Purification and Characterization of Antioxidant Peptides from Oyster (Saccostrea cucullata) Hydrolysate and the Anticancer Activity of Hydrolysate on Human Colon Cancer Cell Lines

  • S. Umayaparvathi
  • M. Arumugam
  • S. Meenakshi
  • Gerald Dräger
  • Andreas Kirschning
  • T. Balasubramanian


The focus of the study was to investigate antioxidant activity and characterize antioxidant peptides from oyster (Saccostrea cucullata) protein hydrolysate. The protease hydrolysate of oyster exhibited strong potential to donate hydrogen and was able to scavenge Hydrogen peroxide, Hydroxyl and DPPH radicals. Due to the high antioxidant potential, hydrolysate was purified in Sephadex G-25 gel filtration chromatography. The active peptide fraction was further purified by UPLC-MS. Totally seven antioxidant peptides were collected. Among seven peptides (SCAP 1–7), three peptides (SCAP 1, 3 and 7) had highest scavenging ability on DPPH radicals. The amino acid sequence and molecular mass of purified antioxidant peptides (SCAP1, SCAP3 and SCAP7) were determined by Q-TOF ESI mass spectroscopy and structures of the peptides were Leu-Ala-Asn-Ala-Lys (MW = 515.29 Da), Pro-Ser-Leu-Val-Gly-Arg-Pro–Pro-Val-Gly-Lys-Leu-Thr-Leu (MW = 1,432.89 Da) and Val-Lys-Val-Leu-Leu-Glu-His-Pro-Val-Leu (MW = 1,145.75 Da), respectively. The oyster hydrolysate was tested for cell cytotoxicity on Vero (kidney epithelial cells of the African Green Monkey) and HT-29 (human colon carcinoma) cell lines. It was found that the hydrolysate did not show any cytotoxic effect for Vero cell lines and exerted a significant cytotoxic effect on HT-29 cell lines. We thus conclude that the anticancer and antioxidative hydrolysate from oyster (S. cucullata) may be useful ingredients in food and nutraceutical applications.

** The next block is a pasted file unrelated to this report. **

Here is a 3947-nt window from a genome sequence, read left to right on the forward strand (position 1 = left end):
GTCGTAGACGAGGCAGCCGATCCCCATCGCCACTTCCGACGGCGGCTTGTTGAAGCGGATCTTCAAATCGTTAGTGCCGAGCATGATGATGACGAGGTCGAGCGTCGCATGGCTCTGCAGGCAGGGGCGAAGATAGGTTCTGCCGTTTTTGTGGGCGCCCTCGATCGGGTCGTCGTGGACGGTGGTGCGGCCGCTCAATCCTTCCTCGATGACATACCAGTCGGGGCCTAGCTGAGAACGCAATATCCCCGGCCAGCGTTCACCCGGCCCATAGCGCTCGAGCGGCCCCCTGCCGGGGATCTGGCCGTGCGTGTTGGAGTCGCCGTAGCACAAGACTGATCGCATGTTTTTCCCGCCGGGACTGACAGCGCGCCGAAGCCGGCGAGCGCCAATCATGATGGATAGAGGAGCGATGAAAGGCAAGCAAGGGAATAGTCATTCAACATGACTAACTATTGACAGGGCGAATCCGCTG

Oyster Saccostrea cucullata Enzymatic hydrolysis Protein hydrolysate Antioxidant peptide DPPH Electrospray ionization mass spectrometry 



The authors would like to thank Ministry Of Earth Sciences for financial support, under the “Drugs from sea” programme and the authors are grateful to the authorities of Annamalai University for providing the necessary facilities.

Conflict of interest

S. Umayaparvathi, M. Arumugam, S. Meenakshi, G. Draeger, A. Kirschning and T. Balasubramanian declare that they have no conflict of interest.

Statement of informed consent/Human and animal rights

This article does not contain any studies with human or animal subjects performed by the any of the authors.


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Copyright information

© Springer Science+Business Media New York 2013

Authors and Affiliations

  • S. Umayaparvathi
    • 1
  • M. Arumugam
    • 1
  • S. Meenakshi
    • 1
  • Gerald Dräger
    • 2
  • Andreas Kirschning
    • 2
  • T. Balasubramanian
    • 1
  1. 1.Centre of Advanced Study in Marine Biology, Faculty of Marine SciencesAnnamalai UniversityParangipettaiIndia
  2. 2.Institute of Organic ChemistryUniversity of HannoverHannoverGermany

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